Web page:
It was these floating fish factories owned by Canadian, Spanish and Por­tuguese corporations (plus other EU countries) that fished the northern cod to the brink of extinction before moving on to do the same with other species in South America and West Africa. (2)

Greenpeace activists take direct action for the second time in three days to halt North Sea trawlers fishing cod towards extinction.
Greenpeace activists take direct action for the second time in three days to halt North Sea trawlers fishing cod towards extinction.

The fishing technology had also taken another destructive leap in catch power by with deployment and use draggers. These ships dropped huge nets that were dragged along the bottom of the ocean which caught everything in its path and destroyed the underlying eco-system in the process. Fish, young fish, other sea life and the food source for the cod were all being destroyed in order to keep the catch rate on the rise. The entire eco-system was upset and destabilized. Much of the cod that was caught were spawning fish and hence the reproductive cycle was also disrupted. (4)

Emptying fishing nets of a trawler
Emptying fishing nets of a trawler

Ironically, the establishment of the 200-mile limit in 1977 by Canada did more to destroy the Newfoundland fishery than protect it. With the new limit the government encouraged, licensed and financed fisherman and fish companies to build bigger boats and enterprises to exploit the new fish­ing zones. A 400-year-old passive fish­ery became an active and aggressive hunting enterprise. They were encour­aging overfishing.(2)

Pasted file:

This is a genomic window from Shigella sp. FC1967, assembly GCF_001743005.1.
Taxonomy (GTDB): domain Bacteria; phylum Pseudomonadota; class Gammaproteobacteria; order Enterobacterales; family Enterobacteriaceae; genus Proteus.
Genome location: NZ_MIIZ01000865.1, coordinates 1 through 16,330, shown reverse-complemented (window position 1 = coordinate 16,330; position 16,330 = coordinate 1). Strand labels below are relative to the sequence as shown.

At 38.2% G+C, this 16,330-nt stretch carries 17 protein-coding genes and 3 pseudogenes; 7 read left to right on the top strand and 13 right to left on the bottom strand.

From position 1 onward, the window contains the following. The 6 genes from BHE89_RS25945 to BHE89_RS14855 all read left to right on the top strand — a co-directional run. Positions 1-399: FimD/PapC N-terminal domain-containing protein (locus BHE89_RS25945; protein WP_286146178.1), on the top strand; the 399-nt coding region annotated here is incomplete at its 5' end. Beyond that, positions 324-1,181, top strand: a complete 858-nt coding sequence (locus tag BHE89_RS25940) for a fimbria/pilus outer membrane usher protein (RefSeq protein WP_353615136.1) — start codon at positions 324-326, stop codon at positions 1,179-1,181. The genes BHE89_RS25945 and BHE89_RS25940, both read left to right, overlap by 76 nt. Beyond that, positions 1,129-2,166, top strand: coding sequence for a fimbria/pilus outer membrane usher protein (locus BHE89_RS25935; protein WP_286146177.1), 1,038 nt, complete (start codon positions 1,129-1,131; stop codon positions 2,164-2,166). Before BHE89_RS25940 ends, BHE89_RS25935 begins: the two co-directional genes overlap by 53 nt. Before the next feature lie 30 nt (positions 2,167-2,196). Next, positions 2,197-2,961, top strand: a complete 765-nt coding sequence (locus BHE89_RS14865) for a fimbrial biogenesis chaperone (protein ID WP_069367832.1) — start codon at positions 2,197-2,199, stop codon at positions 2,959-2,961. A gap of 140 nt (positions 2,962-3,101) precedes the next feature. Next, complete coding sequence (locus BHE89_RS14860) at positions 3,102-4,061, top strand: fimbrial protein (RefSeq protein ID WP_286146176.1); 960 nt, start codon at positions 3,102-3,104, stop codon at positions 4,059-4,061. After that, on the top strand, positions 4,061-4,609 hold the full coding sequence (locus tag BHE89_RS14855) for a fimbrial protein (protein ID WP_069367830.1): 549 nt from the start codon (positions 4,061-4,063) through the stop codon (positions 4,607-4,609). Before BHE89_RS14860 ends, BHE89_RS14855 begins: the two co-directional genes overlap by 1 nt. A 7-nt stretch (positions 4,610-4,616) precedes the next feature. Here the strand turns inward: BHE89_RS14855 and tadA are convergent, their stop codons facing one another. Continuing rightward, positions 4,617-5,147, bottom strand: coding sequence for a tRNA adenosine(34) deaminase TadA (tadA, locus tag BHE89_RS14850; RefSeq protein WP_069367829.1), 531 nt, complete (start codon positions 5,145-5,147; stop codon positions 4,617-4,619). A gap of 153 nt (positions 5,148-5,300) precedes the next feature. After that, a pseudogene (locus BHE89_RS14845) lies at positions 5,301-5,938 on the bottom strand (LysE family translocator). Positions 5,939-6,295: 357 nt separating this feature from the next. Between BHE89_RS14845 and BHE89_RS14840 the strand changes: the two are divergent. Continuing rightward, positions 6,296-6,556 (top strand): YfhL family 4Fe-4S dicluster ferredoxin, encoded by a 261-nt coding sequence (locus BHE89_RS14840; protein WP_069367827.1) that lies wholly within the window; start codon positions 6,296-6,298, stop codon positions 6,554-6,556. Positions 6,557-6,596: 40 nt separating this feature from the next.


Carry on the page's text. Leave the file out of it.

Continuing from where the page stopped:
Where do we stand now?

There is still cod in  the Atlantic. For example, off the coast of Maine, in the USA.

Also there is cod in the North Sea.

There is also some good news.


Whole Foods, a USA food market chain, announced in April 2012 that they would stop selling fish caught in a way that depletes its stock.

“Stewardship of the ocean is so important to our customers and to us,” said David Pilat, the global seafood buyer for Whole Foods. “We’re not necessarily here to tell fishermen how to fish, but on a species like Atlantic cod, we are out there actively saying, ‘For Whole Foods Market to buy your cod, the rating has to be favorable.’ ” (7)

Cod caught by trawlers in nets that drag nets across the ocean floor will no longer be bought and sold by Whole Foods.

A lot more needs to be done.


1. 19th century cod fisheries

2. The day the fishery died. By Greg Locke. Herald, Arts and Life.

3. In Canada, cod remain scarce despite ban. By David Abel. Boston.com

4. Cod collapse. Canada History.

5. The international fishery of the 16th century. Newfoundland Heritage.

6. Origins of migratory fishery. Newfoundland Heritage.

7. A ban on some seafood has fishermen fuming. The New York Times.

8. Former Atlantic Dawn ship detained in Irish waters. The Irish Times.

9. Factory Ship. Wikipedia.

10. Cod fishing in Newfoundland. Wikipedia.